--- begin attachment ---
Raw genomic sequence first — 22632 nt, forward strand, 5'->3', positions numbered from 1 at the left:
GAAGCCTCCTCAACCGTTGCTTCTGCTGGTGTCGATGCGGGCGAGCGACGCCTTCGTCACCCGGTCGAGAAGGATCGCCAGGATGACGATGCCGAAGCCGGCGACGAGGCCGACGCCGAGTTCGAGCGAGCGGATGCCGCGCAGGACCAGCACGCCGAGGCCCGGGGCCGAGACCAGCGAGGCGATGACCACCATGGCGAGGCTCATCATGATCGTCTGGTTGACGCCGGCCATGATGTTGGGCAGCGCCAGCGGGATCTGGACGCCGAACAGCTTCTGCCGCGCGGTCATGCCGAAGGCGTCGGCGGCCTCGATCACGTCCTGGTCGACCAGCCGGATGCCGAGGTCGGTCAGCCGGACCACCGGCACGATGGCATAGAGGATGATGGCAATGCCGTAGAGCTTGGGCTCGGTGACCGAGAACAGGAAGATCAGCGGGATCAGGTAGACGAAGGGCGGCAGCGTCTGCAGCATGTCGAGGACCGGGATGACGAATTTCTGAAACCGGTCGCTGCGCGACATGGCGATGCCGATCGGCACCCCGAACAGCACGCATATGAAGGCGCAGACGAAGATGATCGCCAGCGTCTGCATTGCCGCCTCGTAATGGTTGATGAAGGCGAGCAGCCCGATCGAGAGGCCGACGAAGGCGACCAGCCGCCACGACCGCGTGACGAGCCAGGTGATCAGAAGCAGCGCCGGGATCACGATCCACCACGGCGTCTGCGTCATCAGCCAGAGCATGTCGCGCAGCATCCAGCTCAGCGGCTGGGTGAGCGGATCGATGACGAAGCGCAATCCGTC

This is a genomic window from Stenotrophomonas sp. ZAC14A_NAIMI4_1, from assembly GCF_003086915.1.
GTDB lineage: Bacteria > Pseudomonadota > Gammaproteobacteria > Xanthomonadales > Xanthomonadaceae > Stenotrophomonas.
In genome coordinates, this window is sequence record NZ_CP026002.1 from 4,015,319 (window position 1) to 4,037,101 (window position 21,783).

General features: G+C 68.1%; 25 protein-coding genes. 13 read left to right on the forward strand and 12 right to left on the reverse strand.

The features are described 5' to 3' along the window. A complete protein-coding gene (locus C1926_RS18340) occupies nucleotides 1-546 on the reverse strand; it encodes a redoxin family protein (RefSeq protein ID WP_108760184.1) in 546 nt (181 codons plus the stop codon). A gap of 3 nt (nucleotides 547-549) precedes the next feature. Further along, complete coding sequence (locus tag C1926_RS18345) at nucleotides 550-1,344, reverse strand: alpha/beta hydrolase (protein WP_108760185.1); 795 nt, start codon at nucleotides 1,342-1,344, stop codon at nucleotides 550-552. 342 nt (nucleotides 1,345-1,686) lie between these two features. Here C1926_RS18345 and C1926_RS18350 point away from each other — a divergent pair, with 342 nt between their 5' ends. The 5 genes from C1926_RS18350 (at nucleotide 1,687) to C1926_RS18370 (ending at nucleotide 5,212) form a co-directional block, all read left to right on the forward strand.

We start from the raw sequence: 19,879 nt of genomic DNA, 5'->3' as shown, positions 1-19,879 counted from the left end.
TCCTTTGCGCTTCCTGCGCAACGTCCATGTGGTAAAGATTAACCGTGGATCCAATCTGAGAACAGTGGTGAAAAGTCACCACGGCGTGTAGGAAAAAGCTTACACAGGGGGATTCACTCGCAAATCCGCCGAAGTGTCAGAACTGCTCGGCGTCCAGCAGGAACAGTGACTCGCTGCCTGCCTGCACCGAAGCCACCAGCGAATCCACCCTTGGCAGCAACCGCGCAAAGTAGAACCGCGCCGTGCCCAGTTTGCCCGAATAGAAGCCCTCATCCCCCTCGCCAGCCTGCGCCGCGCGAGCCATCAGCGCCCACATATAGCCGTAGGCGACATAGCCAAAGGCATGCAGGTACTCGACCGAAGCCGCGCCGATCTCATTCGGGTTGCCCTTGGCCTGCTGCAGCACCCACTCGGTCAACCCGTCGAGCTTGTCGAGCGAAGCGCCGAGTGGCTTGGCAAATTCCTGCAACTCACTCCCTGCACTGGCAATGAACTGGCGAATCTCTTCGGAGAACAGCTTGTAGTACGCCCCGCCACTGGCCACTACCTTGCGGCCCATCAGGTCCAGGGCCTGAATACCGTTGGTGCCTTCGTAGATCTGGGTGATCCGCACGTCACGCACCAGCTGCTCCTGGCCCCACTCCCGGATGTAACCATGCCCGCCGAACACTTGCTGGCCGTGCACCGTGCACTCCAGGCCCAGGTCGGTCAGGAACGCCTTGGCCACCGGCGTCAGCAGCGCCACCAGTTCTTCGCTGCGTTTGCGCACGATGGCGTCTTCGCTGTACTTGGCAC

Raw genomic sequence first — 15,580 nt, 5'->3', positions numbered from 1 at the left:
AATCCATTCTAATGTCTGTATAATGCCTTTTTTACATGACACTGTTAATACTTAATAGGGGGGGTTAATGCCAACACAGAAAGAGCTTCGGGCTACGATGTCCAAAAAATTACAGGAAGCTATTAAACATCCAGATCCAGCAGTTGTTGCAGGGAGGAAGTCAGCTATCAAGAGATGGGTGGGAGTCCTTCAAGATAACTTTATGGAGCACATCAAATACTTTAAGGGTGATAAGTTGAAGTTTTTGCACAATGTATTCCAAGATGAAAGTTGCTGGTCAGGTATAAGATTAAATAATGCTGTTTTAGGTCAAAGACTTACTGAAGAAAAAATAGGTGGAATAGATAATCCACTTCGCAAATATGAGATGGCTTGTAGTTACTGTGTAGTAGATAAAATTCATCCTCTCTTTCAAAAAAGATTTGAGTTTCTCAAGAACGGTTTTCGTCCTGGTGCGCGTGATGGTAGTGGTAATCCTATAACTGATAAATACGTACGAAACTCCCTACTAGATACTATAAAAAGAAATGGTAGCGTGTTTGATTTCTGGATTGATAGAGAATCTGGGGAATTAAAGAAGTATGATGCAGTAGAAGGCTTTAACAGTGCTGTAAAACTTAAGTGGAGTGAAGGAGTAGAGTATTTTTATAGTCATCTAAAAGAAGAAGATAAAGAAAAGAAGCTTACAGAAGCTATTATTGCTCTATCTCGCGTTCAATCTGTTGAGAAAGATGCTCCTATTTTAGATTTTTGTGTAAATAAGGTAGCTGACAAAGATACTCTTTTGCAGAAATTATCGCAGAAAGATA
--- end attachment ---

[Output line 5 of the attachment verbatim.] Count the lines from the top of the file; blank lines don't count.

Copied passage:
In genome coordinates, this window is sequence record NZ_CP026002.1 from 4,015,319 (window position 1) to 4,037,101 (window position 21,783).